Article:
One of the more interesting vehicles found at Barrett-Jackson this year was this Pontiac Grand Prix 2+2. Among the more high-profile G-bodies like the Monte Carlo, El Camino, Cutlass and Buick T-type, the Pontiac tends to become more of a forgotten offering. Couple that with this aerodynamic-enhancing body conversion by Auto-Fab for homologation purposes and you find yourself with one interesting piece of history.
Being one of only 1,225 Grand Prix models converted, it’s provenance is evident in it’s smooth Firebird/Camaro-esque rear windshield, revised front fascia and small fiberglass trunk lid. That’s correct: Despite it’s appearance, that window is static, not hatch.
And that lack of useful storage space is only one of the many issues that kept this production variant out of the General Motors limelight. The lackluster performance from the 150hp 5.0L carbureted v8 available only through the 2004r auto and a 3.08:1 rear end ratio didn’t help either. If you remember correctly, even the lowly Monte Carlo SS had an alternative 180hp variant during it’s run, not to mention the offerings from Buick and Oldsmobile.
Despite it’s shortcomings, aesthetically it’s a stud in the confines of it’s era. Which, along with it’s rareness, is probably why this well-kept, low-mileage example went for an impressive $11,000 at auction.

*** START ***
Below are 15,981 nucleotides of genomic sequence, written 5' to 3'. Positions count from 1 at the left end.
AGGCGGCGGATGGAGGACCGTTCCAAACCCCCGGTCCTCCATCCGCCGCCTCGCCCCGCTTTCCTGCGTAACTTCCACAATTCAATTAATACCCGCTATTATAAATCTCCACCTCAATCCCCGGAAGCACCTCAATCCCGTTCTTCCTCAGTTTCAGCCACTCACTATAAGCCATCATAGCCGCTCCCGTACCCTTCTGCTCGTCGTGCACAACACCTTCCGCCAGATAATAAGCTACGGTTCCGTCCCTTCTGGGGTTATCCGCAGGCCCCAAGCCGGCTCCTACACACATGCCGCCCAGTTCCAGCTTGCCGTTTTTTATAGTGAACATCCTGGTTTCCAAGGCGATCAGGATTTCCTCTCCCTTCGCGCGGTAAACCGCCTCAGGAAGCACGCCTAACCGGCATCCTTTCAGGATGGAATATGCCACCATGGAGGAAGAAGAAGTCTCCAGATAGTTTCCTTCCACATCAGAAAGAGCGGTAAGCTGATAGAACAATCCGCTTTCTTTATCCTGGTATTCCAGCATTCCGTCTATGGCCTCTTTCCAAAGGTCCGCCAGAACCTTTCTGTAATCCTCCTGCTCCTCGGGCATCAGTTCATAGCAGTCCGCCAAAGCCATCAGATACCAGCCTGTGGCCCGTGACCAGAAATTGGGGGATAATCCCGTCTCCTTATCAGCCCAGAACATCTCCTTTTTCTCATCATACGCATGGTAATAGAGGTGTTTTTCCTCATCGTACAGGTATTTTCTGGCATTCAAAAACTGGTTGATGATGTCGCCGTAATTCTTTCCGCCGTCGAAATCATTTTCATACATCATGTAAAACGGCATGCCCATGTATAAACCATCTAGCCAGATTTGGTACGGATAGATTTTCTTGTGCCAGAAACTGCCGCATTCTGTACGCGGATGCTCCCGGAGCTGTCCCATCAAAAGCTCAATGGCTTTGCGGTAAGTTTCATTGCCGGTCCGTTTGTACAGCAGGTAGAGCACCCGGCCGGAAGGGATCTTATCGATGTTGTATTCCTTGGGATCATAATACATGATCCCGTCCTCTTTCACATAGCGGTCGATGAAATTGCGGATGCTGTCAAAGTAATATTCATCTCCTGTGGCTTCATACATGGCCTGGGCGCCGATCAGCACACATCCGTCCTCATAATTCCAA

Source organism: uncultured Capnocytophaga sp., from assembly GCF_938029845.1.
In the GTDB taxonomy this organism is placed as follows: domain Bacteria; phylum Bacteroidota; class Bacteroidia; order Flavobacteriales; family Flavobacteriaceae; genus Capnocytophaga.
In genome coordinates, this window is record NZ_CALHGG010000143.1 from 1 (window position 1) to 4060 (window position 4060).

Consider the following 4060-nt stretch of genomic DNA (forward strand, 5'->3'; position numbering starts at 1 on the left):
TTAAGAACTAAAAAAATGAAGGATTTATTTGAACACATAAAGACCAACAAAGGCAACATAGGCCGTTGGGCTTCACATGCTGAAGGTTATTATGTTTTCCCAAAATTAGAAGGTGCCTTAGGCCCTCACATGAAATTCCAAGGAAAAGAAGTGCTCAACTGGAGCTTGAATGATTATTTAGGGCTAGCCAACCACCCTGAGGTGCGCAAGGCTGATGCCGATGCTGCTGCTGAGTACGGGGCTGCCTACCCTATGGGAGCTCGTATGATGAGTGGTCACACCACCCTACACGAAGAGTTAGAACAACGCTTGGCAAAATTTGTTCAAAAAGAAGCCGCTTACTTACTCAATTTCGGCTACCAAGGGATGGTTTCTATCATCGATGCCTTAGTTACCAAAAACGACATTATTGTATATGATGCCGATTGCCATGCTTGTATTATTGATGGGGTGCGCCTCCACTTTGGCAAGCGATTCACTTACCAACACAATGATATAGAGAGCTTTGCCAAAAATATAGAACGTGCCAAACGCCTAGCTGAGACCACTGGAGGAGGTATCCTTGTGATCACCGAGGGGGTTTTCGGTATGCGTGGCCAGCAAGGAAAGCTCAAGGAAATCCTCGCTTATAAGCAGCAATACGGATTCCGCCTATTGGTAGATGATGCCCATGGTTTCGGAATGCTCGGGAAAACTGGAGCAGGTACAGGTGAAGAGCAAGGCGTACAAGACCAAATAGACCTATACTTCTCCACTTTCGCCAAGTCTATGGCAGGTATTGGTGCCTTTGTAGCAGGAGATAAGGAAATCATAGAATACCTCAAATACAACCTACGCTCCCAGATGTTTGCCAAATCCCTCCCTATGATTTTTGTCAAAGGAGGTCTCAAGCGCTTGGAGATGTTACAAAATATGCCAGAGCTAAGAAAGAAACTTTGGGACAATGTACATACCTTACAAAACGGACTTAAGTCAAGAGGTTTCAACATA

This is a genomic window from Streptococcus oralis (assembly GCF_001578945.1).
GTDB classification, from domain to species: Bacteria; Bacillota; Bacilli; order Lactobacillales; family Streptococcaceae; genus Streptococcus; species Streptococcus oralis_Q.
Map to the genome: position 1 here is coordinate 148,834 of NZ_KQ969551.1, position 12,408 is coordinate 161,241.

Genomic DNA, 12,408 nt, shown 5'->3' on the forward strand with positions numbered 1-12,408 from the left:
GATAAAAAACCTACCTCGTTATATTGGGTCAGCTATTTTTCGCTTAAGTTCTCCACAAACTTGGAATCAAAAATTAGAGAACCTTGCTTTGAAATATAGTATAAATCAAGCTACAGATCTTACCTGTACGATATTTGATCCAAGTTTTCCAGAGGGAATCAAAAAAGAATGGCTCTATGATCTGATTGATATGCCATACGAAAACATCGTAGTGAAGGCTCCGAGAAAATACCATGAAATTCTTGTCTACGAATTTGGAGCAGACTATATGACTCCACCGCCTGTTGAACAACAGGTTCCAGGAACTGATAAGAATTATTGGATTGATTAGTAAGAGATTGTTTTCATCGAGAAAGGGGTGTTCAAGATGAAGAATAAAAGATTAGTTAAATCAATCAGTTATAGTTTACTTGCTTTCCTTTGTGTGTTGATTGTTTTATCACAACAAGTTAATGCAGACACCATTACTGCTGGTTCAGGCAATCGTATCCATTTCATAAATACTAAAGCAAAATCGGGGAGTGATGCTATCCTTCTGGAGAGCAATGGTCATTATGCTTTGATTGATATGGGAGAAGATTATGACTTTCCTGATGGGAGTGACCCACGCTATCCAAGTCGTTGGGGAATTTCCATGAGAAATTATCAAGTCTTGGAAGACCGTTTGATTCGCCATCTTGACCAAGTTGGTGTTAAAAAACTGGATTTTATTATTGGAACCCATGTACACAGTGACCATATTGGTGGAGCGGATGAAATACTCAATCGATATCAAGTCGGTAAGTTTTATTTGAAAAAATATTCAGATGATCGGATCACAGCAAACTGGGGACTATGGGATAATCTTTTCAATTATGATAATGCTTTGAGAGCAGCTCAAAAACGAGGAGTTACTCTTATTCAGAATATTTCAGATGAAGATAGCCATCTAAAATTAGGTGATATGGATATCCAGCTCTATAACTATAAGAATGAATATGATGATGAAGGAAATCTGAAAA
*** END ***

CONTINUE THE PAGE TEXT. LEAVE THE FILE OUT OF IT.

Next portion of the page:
It’s hard to believe such a beautiful Ford Galaxie would mark one of the darkest years of racing history in America. The #22 Driven by NASCAR’s first great superstar driver: Fireball Roberts. A man who raced under Smokey Yunick’s Black and Gold paint from 1959 to 1962 and in that same 1962 occupied his non-NASCAR efforts driving Ferraris in endurance road course events. This man was not one of those moonshine-running, good ol’ boy stereotypes that NASCAR fans like to glorify. Instead he was a talented driver and a true athlete.
What’s more American than a red, white and blue, drag-racing 1969 Mustang Fastback? Perhaps the centennial-theme paint jobs adorning the worst that Detroit possibly had to offer -ever- in 1974… unfortunately, that’s a different story for a different time.